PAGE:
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Actual Size- a morning of measurement

We learned today-- it is okay to compare.  :) Today we used Steve Jenkins's book Actual Size to compare measurement between our hand and a gorilla's.  I LOVE Steve Jenkins books- he is so creative in his perspective of looking at non-fiction and his books can be a launching point for so many standards across many disciplines.  He is really well known for "What Do You Do With a Tail Like This?" My students really love his newest book "The Beetle Book" which is amazing for classification, measurement, descriptions, sorting, details, imagery, to name a few. 


I copied the gorilla hand from the book onto 11x17 paper.  I wanted to keep it 'actual size' though reducing it to an 8 1/2 x 11 sheet would have been much easier.  :)  In second grade a standard is to compare different measurements.2. MD.A.4 Measure to determine how much longer one object is than another, expressing the length difference in terms of a standard length unit.

I had students draw their hand inside of the gorillas and begin measuring it from different lengths to compare measurement.  They used both inches and centimeters and then found the difference between their hand and the gorillas. i.e "The gorilla's middle finder to the bottom of his palm is 12 inches and mine is 7 inches. The difference is 5 inches." "The gorillas thumb is 5 1/2 in. and my thumb is 4.5 inches.  The gorilla's thumb is 1 in. bigger than my thumb"


We created a word bank on the board so they could be precise with what they were describing-- because if not... they would have just been giving me the finger a lot!!!  For students that were quick I had them total the length of the gorillas fingers and find the difference with their total finger length. Same for knuckles.  It was great for differentiation because students could go at their own pace and you could easily modify how and what they measure.  For younger students they could easily do with with cubes, paper clips, etc.

After they were winding down on measurement I asked them if the ruler alone can describe the size difference in their hands.  At first they didn't get it, so I had 2 students come up.  I gave one a really thin piece of paper and another one a big piece--- both of the same length.  I asked if that was the same length-- so they are the same?  They caught on and said "NOOOOO they are different sizes"  Insert lesson on area.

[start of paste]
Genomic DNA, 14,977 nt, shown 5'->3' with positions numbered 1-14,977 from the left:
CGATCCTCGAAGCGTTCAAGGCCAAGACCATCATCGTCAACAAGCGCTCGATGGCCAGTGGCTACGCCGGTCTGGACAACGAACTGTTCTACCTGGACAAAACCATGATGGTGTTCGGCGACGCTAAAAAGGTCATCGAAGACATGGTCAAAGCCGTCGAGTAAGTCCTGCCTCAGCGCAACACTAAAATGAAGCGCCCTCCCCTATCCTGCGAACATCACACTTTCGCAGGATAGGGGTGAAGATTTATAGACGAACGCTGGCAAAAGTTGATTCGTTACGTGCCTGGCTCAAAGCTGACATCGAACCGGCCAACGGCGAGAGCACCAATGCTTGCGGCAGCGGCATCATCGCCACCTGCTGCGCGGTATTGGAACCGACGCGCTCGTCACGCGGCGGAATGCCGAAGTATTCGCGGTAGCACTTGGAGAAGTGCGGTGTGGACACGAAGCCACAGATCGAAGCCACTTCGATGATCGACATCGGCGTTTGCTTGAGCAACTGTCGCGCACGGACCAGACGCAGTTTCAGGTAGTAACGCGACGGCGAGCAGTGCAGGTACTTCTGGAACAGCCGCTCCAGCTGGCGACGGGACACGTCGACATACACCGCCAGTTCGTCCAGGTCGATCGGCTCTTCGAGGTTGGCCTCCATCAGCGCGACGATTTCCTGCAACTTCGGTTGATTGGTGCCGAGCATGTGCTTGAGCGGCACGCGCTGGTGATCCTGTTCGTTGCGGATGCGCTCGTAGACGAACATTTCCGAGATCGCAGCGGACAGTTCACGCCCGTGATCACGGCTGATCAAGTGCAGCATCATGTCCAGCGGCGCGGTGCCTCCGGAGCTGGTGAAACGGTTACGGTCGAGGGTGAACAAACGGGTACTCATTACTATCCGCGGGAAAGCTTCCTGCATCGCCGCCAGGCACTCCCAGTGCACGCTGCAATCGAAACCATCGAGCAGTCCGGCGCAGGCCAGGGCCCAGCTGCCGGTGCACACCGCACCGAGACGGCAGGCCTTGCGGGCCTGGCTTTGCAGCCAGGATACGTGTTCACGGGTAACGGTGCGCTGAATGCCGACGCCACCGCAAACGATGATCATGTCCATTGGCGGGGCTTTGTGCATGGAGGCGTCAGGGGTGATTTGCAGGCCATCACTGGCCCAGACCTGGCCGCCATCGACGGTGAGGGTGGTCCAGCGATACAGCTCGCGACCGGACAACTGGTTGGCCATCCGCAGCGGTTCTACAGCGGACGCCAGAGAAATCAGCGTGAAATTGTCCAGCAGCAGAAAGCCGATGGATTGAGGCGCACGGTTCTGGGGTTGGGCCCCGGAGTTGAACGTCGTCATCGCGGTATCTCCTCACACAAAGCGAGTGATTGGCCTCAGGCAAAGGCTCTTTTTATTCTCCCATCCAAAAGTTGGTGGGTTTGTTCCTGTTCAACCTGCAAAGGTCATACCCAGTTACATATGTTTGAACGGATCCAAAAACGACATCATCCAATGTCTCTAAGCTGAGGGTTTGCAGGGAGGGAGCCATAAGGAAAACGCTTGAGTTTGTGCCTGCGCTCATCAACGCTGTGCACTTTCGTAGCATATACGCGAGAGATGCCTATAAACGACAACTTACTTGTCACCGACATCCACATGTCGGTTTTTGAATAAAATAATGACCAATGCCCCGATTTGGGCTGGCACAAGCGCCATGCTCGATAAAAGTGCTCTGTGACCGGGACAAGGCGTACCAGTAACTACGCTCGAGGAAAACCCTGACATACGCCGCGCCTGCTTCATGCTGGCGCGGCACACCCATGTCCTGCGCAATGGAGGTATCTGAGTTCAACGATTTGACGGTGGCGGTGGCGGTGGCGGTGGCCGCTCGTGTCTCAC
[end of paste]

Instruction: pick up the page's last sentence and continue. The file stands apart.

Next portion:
I rummaged under my desk, aka Mary Poppin's carpet bag, and found Valentines candy hearts that we didn't use.  As a table they found out how many candy hearts fit into the gorilla hand, and then had them to the same individually.  This also posed as an excellent springboard for arrays and multiplication.  They found the difference in area (in candy hearts) between the gorillas hand and theirs.

"The area of the gorillas hand is_____ candy hearts.  The area of my hand is ______ candy hearts.  The difference in areas is _____ candy hearts."





After they got done they shared in groups and then on the carpet. The book has a TON of other animals to compare with and get different measurements from.  You could use this book to count with standard/nonstandard units, multiplication, ratios, proportions, area, mass, volume, weight, comparing different animals in writing, habitats, adaptations, etc.

I'm signing off until Spring Break!!! PARTY FINGERS!  HAPPY DANCE! DANCE PARTY! 

Tomorrow I am going to see one of my all time favorite artists-- the one and only Billy Joel! WWOOOOOOOOOOOO!  With that I'm going to leave you with the song my high school boyfriend asked me to the Senior Ball with in front of our entire choir.  (we were really hip at Woods Cross High :)) 


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